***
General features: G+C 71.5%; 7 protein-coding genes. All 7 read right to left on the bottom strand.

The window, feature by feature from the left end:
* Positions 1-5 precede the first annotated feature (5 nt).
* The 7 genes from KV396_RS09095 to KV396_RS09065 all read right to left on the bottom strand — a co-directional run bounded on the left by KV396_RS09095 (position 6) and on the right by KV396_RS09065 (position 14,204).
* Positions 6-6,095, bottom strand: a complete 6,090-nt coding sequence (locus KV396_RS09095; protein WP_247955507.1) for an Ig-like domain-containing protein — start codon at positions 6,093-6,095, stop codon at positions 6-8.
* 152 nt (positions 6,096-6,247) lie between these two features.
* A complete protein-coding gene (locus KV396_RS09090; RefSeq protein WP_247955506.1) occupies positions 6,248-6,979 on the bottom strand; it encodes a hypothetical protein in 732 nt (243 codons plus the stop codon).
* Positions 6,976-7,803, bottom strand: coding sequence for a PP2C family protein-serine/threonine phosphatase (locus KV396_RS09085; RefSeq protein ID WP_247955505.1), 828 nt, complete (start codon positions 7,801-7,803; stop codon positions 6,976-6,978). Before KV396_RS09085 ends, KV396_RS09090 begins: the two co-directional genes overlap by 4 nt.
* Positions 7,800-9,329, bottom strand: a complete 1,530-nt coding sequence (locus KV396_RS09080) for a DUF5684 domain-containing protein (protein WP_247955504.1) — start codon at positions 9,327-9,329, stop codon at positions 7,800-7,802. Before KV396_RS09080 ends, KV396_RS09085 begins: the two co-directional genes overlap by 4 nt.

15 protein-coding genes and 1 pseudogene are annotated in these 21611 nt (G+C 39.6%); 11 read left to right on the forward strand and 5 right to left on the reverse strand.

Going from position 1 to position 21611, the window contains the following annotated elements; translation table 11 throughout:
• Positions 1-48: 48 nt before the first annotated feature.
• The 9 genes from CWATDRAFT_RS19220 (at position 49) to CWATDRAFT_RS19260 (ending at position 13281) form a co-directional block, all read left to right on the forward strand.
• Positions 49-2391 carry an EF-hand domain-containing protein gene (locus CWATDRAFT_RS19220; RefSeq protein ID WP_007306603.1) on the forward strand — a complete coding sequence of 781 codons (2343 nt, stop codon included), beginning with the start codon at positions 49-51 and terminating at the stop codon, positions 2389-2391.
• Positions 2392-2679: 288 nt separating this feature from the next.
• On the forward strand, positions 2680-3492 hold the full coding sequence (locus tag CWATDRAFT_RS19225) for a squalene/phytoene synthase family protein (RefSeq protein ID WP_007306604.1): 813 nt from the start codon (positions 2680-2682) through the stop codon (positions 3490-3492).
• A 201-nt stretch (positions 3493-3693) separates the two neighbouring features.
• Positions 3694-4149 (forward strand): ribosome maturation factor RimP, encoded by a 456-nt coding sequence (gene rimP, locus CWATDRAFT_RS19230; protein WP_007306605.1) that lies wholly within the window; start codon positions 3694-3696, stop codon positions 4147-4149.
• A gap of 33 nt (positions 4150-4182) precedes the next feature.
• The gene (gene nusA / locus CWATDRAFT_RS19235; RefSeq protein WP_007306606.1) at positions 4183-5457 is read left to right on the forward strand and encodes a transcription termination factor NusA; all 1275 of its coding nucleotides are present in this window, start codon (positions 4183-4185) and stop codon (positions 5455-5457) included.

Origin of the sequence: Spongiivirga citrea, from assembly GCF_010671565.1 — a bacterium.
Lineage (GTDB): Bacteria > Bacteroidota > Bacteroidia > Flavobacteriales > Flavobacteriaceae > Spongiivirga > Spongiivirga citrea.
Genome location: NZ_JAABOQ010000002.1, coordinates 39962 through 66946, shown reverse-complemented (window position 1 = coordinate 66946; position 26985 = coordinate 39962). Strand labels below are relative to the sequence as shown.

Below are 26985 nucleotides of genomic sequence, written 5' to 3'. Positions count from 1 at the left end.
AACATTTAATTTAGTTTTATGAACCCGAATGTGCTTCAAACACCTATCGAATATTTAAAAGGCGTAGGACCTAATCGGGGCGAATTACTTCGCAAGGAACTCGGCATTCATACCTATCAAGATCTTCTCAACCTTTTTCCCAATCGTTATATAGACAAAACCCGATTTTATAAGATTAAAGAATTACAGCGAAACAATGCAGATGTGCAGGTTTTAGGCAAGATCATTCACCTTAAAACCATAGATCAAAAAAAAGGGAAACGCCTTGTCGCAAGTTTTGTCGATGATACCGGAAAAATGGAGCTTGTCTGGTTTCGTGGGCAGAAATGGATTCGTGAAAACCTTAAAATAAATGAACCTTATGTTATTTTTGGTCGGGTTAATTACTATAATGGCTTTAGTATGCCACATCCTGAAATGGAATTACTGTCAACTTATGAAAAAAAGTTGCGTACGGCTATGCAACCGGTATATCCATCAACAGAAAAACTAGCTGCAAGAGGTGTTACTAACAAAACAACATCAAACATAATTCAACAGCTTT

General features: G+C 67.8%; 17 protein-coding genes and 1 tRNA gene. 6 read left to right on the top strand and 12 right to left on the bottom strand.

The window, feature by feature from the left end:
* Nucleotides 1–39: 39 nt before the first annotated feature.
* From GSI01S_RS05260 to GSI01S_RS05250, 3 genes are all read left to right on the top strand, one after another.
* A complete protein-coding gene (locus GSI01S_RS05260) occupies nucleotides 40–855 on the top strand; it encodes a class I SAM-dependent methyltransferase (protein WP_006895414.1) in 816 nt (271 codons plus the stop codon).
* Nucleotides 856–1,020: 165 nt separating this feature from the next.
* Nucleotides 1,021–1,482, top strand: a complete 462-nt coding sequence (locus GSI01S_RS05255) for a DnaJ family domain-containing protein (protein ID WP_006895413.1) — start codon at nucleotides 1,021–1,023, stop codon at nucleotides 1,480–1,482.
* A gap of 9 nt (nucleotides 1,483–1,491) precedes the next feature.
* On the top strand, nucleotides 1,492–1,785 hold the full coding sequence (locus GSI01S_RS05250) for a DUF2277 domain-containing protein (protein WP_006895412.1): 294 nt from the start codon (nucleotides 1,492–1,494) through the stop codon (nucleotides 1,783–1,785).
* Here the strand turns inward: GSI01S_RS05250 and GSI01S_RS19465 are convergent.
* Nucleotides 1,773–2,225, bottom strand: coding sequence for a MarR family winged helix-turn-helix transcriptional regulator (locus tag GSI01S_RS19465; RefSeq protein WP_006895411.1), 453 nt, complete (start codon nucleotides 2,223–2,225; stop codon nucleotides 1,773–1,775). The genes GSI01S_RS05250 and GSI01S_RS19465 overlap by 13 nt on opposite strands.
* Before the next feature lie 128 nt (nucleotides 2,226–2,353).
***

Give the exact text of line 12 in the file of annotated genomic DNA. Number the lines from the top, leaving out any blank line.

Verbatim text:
• Positions 1-48: 48 nt before the first annotated feature.